This could definitely be improved… and also - I didn’t do any pre-processing - which might help too. But at least you get an idea of what segmentation with TWS could look like. :slight_smile:

eta

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Good day Jake,

here is a little ImageJ-macro that may help:

run("Subtract Background...", "rolling=50 light sliding");
setAutoThreshold("Triangle dark");
setOption("BlackBackground", false);
run("Convert to Mask");
run("Invert LUT");
run("Invert");

Paste the above macro code to an empty macro window (Plugins >> New >> Macro) and run it.

Here is the result for your sample image “Sphaerechinus0000”:

HTH

Herbie

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Awesome guys, a lot better than where I was getting with it - i’l keep adjusting anyway :slight_smile:

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Jake,

it would be interesting to know what appears sub-optimum.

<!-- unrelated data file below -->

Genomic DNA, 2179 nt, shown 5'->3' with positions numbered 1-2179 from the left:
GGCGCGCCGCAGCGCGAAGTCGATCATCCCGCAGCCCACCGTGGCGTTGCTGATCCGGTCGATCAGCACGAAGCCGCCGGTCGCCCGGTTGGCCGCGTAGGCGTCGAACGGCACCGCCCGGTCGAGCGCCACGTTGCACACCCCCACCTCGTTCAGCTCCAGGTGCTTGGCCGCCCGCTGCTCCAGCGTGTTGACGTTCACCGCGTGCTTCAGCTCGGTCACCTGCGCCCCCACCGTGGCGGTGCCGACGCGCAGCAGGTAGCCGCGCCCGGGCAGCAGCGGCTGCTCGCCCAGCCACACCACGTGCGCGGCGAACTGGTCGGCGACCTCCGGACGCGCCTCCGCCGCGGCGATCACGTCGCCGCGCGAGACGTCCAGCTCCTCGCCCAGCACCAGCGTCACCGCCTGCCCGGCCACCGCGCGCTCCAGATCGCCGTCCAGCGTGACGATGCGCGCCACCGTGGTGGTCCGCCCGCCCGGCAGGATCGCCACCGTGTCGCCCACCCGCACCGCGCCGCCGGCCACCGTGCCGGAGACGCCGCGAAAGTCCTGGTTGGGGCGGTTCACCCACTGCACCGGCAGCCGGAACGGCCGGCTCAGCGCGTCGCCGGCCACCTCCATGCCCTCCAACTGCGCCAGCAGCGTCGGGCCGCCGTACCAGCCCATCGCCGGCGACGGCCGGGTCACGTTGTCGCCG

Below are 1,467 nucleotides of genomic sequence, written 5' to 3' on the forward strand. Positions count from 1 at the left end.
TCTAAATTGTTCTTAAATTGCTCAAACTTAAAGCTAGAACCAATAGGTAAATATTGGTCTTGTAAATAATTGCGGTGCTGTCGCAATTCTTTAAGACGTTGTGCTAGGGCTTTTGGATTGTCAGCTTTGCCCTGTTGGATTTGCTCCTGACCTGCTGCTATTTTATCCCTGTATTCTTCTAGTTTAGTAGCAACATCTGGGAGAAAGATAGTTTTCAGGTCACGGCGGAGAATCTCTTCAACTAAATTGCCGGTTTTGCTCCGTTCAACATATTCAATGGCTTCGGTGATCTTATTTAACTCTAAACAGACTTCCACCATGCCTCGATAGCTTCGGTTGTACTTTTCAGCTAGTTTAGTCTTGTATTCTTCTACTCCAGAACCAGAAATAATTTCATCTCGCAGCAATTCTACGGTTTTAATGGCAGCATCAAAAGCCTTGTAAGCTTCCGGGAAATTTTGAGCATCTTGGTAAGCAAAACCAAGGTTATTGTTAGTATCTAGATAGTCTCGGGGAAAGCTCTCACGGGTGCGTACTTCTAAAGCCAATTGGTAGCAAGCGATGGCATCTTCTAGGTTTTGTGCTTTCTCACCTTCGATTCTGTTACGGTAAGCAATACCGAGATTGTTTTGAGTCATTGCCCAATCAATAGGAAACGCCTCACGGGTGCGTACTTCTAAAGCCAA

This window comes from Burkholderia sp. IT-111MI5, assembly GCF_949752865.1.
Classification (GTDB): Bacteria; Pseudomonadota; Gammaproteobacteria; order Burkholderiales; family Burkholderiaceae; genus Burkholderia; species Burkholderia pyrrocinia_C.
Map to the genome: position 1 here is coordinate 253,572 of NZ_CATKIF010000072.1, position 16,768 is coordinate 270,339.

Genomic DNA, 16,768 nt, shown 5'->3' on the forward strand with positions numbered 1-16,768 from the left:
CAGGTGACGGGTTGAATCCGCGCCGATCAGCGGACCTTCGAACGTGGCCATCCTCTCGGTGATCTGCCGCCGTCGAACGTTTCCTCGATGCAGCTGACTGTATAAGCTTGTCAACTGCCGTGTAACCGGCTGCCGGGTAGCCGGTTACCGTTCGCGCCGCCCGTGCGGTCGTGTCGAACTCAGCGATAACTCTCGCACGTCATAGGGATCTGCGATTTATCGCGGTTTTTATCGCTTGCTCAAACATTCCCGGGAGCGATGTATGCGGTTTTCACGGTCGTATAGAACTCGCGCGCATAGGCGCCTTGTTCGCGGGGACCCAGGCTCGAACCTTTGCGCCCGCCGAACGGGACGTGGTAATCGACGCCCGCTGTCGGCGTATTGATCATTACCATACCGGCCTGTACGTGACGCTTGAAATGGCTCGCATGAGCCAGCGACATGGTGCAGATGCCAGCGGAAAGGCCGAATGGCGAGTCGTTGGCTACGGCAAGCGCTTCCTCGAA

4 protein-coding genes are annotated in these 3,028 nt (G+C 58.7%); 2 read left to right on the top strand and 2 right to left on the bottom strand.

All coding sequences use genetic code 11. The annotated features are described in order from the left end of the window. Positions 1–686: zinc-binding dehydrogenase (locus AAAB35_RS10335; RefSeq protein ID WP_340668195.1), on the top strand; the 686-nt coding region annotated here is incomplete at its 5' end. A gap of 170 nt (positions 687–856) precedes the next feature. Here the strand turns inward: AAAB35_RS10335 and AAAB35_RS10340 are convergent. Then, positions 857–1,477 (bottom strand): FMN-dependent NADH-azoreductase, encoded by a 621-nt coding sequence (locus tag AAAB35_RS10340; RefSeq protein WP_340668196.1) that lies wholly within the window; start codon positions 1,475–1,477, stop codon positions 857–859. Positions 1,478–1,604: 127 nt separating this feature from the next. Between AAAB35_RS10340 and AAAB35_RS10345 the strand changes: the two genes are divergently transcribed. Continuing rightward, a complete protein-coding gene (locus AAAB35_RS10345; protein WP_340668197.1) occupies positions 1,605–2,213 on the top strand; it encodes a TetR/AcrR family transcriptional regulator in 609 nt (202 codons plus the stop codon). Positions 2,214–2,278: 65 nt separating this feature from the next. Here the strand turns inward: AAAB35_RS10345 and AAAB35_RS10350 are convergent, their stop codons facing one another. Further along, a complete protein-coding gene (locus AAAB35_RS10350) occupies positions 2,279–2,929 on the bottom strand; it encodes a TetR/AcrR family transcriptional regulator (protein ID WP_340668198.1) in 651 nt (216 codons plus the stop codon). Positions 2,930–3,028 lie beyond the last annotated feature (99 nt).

(The point-like defects can be reduced by median-filtering (r = 1) the result.)

Just in case: Don’t try with hand-set thresholds.

Regards

Herbie

@anon96376101 I was wondering if you could explain a little about that macro, so I may adjust it a little?

As it works great for the first image in the stack, however if I apply it to all 400 images, the rest are processed pretty much completely white.

Thanks

Good day Jake!

[…] the rest are processed pretty much completely white.

Not here, for me everything works as expected.

requires("1.51w");
run("Subtract Background...", "rolling=50 light sliding");
setAutoThreshold("Triangle dark");
setOption("BlackBackground", false);
run("Convert to Mask");
run("Invert LUT");
run("Invert");
run("Median...", "radius=1");
exit();

Concerning the macro, you are to study the macro coding docs:
https://imagej.nih.gov/ij/developer/macro/macros.html
https://imagej.nih.gov/ij/developer/macro/functions.html

Of course, if you have specific questions please go ahead!

Regards

Herbie